What to do if your health insurance policy is being canceled

Reports are circulating (like this one) that millions of Americans are losing their health insurance coverage.
Some of this is due to employers dropping coverage, but the majority seems to be individual health insurance policyholders being told their plans are being canceled and that they must re-enroll in an ACA-certified plan (that is, a plan that complies with the Affordable Care Act, or “Obamacare”) beginning January 1.
Some insurance companies are allowing non-grandfathered policyholders to keep their plans until their 2014 renewal date, but others are discontinuing non-grandfathered plans.

So what can you do if your plan is being canceled? Here are 4 options:

1. Start a new ACA-qualified plan in 2014. You could simply buy a new Obamacare-compliant plan to replace your current coverage. Your existing insurance carrier may offer to transfer your coverage into one. The chief disadvantage here is that the new plans are almost certainly going to cost you more, and you may not find one that has the level of coverage you have currently.
Note: If you make between 100-400% of the federal poverty limit, you will qualify for a premium subsidy from the government. Of course, to get it, you’ll have to navigate the government-run health insurance exchange, which won’t be easy. (Depending on where you live, we can probably help).
2. Buy a new plan before 2014. If you don’t have any big issues with pre-existing conditions, you can probably save a LOT of money by buying a health insurance plan effective November 1 or December 1, 2013. There are some companies that will let you keep your 2013 plan and, more importantly, price, well into 2014 (or even until the end of 2014). Buying a new plan early will allow you lock in a lower premium for longer.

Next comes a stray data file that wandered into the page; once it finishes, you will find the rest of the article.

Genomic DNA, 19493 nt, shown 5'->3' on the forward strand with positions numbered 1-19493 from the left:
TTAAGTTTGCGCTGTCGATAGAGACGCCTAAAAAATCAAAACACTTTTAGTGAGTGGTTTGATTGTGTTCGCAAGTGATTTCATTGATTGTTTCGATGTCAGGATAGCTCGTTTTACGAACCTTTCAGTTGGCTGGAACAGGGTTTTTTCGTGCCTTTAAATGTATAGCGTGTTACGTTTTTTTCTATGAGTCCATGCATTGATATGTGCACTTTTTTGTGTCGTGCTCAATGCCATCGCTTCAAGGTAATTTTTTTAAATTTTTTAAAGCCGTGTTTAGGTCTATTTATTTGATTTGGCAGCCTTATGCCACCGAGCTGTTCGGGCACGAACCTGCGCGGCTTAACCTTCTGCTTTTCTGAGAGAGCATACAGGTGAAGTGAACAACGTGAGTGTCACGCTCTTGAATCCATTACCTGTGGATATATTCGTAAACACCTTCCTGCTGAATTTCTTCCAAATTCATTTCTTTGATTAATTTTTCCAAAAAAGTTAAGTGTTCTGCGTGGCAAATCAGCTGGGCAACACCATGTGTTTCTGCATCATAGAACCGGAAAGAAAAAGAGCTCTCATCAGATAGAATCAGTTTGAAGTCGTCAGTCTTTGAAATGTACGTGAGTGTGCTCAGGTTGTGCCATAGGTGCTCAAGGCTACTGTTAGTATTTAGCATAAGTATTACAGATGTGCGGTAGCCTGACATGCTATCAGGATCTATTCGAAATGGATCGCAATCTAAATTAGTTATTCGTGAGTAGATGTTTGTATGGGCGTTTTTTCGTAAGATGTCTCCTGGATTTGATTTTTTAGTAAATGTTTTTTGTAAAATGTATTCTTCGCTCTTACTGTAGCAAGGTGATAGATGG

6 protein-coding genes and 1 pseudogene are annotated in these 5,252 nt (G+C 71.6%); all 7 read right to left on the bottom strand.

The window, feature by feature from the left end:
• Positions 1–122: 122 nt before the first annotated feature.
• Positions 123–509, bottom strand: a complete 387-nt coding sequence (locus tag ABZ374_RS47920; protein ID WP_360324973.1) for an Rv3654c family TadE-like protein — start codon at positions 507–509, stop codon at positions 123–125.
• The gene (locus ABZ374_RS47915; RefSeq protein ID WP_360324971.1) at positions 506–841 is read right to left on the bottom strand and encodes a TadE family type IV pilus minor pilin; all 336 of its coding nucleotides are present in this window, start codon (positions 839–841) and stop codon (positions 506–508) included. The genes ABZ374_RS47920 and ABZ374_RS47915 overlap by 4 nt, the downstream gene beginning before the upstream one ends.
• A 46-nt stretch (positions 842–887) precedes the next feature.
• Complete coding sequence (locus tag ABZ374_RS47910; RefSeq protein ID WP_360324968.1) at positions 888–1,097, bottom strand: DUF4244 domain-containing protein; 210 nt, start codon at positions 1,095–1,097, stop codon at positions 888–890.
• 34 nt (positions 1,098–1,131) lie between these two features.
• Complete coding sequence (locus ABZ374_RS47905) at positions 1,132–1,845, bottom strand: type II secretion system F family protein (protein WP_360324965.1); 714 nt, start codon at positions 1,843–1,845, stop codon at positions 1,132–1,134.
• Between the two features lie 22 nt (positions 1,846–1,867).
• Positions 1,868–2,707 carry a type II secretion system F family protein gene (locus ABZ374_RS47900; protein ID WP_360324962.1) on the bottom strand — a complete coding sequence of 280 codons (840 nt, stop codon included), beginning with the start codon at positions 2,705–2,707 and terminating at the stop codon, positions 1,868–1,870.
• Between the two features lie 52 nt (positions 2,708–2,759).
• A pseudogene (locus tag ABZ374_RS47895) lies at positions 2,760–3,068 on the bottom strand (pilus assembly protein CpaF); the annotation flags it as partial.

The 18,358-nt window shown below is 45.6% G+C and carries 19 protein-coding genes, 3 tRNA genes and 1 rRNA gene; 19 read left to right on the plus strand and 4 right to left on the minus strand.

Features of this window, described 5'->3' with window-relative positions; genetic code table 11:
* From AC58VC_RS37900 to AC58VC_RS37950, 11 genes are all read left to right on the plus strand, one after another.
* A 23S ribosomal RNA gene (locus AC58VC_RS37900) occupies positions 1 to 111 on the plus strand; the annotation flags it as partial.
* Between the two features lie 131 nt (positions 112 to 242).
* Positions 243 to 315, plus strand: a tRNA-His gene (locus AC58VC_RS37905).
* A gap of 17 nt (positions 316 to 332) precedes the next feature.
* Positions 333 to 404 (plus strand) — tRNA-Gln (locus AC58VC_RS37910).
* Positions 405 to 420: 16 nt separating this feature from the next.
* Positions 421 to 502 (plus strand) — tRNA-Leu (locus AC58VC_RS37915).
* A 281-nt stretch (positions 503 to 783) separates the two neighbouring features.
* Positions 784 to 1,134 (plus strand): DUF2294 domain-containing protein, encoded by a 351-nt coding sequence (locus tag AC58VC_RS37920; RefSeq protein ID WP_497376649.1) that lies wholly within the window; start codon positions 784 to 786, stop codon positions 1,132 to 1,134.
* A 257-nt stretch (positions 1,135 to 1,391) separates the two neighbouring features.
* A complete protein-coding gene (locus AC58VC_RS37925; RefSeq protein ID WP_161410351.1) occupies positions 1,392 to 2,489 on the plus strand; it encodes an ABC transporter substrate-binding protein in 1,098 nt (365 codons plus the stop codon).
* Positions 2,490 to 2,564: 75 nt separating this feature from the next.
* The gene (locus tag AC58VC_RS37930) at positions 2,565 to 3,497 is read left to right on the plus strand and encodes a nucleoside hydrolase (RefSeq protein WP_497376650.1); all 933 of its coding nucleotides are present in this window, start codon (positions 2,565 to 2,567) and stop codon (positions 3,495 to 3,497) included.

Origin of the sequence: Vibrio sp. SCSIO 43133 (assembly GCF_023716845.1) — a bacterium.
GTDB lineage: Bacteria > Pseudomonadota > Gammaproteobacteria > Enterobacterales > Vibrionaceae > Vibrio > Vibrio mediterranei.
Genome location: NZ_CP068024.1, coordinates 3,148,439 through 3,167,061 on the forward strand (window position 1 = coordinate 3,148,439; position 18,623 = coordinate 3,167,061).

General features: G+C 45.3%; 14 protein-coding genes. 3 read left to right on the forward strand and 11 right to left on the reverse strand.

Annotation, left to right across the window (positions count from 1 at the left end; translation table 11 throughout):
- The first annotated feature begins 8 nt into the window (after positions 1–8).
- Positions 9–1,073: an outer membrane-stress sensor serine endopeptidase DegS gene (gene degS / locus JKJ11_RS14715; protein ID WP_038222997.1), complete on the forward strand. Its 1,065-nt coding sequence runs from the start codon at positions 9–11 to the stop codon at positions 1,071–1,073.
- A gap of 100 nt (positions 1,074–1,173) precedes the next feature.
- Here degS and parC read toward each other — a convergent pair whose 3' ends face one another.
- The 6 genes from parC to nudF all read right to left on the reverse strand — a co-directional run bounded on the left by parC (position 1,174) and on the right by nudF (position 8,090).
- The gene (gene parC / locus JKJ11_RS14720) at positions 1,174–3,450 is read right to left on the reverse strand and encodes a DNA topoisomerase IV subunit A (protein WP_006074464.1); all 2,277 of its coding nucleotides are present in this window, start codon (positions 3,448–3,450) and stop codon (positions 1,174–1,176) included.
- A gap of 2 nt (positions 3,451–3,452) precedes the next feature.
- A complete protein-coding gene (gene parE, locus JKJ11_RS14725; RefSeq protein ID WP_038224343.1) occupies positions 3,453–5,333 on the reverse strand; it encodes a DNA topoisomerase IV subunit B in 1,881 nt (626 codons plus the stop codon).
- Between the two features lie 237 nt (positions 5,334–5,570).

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3. Buy a short-term health insurance plan. Many people don’t even know these exist. A short-term health plan will provide catastrophic coverage for a period of time between 1-11 months. Because of the short duration, these plans are typically much cheaper than regular policies and involve much less underwriting. They aren’t fancy – but you can put a safety net in place at an affordable price while you wait on the government to get Obamacare sorted out.

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4. Drop health insurance. As you might expect, we don’t advise you take this route, and it may well get you fined by the federal government. But it is obviously an option. If you choose to go this route, we’d at least suggest you purchase an accident insurance plan (they are really cheap) or a limited benefit plan (not quite as cheap).

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Whatever you ultimately decide to do, it’s time to figure it out. The longer you wait, the fewer the options you’ll have available. We’re here to help and would be glad to talk to you about the specifics of your situation.

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